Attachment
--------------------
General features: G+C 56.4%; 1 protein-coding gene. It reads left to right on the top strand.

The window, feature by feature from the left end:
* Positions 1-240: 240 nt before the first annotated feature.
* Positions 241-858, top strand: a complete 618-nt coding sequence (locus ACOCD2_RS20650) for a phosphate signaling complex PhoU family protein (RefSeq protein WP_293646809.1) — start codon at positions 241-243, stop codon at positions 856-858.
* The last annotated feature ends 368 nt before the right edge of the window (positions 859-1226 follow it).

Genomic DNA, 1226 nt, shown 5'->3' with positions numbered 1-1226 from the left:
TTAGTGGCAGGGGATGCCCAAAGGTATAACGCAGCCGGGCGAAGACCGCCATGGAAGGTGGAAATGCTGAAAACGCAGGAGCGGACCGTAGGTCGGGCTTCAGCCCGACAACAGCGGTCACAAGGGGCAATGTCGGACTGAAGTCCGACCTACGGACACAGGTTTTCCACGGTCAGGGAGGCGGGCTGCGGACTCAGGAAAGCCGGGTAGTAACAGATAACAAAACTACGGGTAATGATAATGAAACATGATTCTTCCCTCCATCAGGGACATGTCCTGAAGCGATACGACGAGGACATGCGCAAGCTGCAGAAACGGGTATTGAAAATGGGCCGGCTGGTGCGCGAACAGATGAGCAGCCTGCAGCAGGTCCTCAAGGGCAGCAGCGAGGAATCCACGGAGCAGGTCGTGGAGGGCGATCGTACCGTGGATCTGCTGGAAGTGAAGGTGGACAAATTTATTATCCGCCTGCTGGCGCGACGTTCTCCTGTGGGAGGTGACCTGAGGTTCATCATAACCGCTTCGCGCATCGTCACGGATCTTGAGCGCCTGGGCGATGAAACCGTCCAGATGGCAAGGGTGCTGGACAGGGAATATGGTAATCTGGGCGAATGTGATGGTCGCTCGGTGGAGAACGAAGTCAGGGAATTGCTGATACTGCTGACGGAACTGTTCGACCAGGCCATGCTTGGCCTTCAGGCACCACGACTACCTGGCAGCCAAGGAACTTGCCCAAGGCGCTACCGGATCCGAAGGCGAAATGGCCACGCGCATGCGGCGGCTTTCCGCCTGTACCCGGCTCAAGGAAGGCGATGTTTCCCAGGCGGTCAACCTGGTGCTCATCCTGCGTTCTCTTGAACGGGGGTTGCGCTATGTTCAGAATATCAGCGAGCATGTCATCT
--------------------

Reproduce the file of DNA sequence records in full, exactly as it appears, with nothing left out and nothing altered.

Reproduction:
General features: G+C 56.4%; 1 protein-coding gene. It reads left to right on the top strand.

The window, feature by feature from the left end:
* Positions 1-240: 240 nt before the first annotated feature.
* Positions 241-858, top strand: a complete 618-nt coding sequence (locus ACOCD2_RS20650) for a phosphate signaling complex PhoU family protein (RefSeq protein WP_293646809.1) — start codon at positions 241-243, stop codon at positions 856-858.
* The last annotated feature ends 368 nt before the right edge of the window (positions 859-1226 follow it).

Genomic DNA, 1226 nt, shown 5'->3' with positions numbered 1-1226 from the left:
TTAGTGGCAGGGGATGCCCAAAGGTATAACGCAGCCGGGCGAAGACCGCCATGGAAGGTGGAAATGCTGAAAACGCAGGAGCGGACCGTAGGTCGGGCTTCAGCCCGACAACAGCGGTCACAAGGGGCAATGTCGGACTGAAGTCCGACCTACGGACACAGGTTTTCCACGGTCAGGGAGGCGGGCTGCGGACTCAGGAAAGCCGGGTAGTAACAGATAACAAAACTACGGGTAATGATAATGAAACATGATTCTTCCCTCCATCAGGGACATGTCCTGAAGCGATACGACGAGGACATGCGCAAGCTGCAGAAACGGGTATTGAAAATGGGCCGGCTGGTGCGCGAACAGATGAGCAGCCTGCAGCAGGTCCTCAAGGGCAGCAGCGAGGAATCCACGGAGCAGGTCGTGGAGGGCGATCGTACCGTGGATCTGCTGGAAGTGAAGGTGGACAAATTTATTATCCGCCTGCTGGCGCGACGTTCTCCTGTGGGAGGTGACCTGAGGTTCATCATAACCGCTTCGCGCATCGTCACGGATCTTGAGCGCCTGGGCGATGAAACCGTCCAGATGGCAAGGGTGCTGGACAGGGAATATGGTAATCTGGGCGAATGTGATGGTCGCTCGGTGGAGAACGAAGTCAGGGAATTGCTGATACTGCTGACGGAACTGTTCGACCAGGCCATGCTTGGCCTTCAGGCACCACGACTACCTGGCAGCCAAGGAACTTGCCCAAGGCGCTACCGGATCCGAAGGCGAAATGGCCACGCGCATGCGGCGGCTTTCCGCCTGTACCCGGCTCAAGGAAGGCGATGTTTCCCAGGCGGTCAACCTGGTGCTCATCCTGCGTTCTCTTGAACGGGGGTTGCGCTATGTTCAGAATATCAGCGAGCATGTCATCT